How much do you know about vaping?
Here are five things you need to know as a parent about vaping.
- The Source of the “Smoke”: E-cigarettes contain a vaporizer and nicotine cartridge that produce an aerosolized mixture of flavored liquids and nicotine, which is inhaled by the user. Nothing is burned, so no smoke is actually produced. Instead, it’s the vapor that you see coming from the device (some devices do not product a visible vapor).
- Secondhand E-cigarette Vapor Is Toxic: While the water vapor itself may be less harmful than ordinary cigarette smoke, it is still harmful to breathe in. According to the New England Journal of Medicine, harmful toxicants, including carcinogens, formaldehyde and metal particles have been found in e-cigarette emissions.
- They Made to Be Fun and Enticing: E-cigarettes can look like traditional tobacco products like cigarettes, cigars and pipes, or they can be hidden in common gadgets like flashlights, flash drives or pens. The nicotine cartridges contain flavors like vanilla, chocolate, fruit, pina colada and bubble gum, which makes them a lot more palatable than the smoky nicotine flavor of cigarettes.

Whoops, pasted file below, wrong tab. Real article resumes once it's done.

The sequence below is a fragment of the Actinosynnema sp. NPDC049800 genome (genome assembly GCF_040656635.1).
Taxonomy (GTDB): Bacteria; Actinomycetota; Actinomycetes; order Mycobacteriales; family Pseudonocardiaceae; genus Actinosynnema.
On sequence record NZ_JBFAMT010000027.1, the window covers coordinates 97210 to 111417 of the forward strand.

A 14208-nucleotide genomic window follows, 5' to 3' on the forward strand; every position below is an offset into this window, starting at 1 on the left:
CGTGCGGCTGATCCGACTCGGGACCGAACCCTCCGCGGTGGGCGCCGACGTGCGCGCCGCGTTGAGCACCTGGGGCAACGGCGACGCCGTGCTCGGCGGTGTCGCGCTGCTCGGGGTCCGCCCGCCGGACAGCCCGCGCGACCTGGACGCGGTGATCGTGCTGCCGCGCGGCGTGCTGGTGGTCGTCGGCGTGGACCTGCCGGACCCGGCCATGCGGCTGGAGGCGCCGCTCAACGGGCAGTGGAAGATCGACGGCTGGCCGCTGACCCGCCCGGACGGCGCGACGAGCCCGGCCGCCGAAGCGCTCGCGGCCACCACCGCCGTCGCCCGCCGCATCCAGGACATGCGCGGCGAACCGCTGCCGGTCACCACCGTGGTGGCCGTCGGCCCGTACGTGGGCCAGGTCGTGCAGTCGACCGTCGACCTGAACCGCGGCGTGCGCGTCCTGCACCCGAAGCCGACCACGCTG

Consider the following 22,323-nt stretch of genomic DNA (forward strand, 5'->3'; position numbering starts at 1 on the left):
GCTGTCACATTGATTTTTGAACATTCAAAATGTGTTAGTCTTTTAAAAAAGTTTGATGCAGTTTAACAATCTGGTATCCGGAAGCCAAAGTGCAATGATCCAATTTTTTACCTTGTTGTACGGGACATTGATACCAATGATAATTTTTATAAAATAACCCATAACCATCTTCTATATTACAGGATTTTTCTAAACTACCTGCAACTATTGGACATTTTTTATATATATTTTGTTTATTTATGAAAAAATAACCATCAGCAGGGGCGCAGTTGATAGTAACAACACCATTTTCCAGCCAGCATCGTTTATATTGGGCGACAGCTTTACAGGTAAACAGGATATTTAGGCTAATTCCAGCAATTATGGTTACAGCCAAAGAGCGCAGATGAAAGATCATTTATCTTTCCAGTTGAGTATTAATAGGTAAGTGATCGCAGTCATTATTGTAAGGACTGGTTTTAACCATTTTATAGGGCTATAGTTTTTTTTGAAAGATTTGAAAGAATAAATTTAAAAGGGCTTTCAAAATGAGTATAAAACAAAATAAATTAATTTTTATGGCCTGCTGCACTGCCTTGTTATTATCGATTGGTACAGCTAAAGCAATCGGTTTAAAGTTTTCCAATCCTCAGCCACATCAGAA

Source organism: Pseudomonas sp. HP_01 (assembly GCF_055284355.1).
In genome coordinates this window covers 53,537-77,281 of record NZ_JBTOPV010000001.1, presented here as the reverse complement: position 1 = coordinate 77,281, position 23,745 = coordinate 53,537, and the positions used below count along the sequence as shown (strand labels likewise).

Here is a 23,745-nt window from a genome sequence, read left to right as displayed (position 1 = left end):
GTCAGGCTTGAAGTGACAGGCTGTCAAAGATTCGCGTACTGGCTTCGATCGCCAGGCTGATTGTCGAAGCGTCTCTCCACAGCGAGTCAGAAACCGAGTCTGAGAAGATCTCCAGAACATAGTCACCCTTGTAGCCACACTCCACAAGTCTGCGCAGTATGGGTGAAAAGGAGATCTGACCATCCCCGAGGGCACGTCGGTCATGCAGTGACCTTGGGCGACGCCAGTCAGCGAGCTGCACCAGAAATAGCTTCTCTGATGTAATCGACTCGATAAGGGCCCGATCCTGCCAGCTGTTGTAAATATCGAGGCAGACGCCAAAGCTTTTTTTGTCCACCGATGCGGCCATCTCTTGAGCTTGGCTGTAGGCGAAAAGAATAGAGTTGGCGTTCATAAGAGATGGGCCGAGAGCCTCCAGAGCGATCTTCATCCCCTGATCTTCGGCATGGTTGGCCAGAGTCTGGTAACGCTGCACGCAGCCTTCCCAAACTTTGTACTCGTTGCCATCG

- They Are Completely Unregulated: Not only are there no federal age limits for purchasing e-smoke devices, there is also no regulation about what goes into the products, including harmful chemicals, nicotine levels and other additives. “In some states, kids of any age are able to purchase e-cigarettes in stores, mall kiosks, conveniences stores, or online,” according to The American Academy of Pediatrics. Some products contact three to four times the amount of nicotine found in traditional cigarettes/tobacco products.
- Liquid Nicotine Can Be Fatal: Liquid nicotine, the solution that is used to refill these devices, is sold in colorful, and often sweet-smelling packaging that is enticing to young children. It looks and smells like candy, but drinking even a teaspoon can kill an infant. Most states don’t require child-safe packaging for liquid nicotine.
Refills act like a nicotine patch on skin contact. “There are three routes of exposure that (are toxic to) children,” says Dr. Kyran Quinlan, M.D., M.P.H., FAAP, chair of the American Academy of Pediatrics (AAP) Council on Injury, Violence and Poison Prevention. “If they put it in their mouth, even without swallowing, it will be absorbed into the mucous membranes, just like nicotine gum. If they swallow, it will be absorbed in the intestinal tract. If they spill it on their skin, it’s absorbed through the skin just like a nicotine patch.”
Symptoms of liquid nicotine poisoning include:
- Rapid heartbeat
- Trouble breathing
- Drooling and excessive salivary production
If you suspect your child may be affected, call the Poison Control Center at 800-222-1222.
Source: Family Education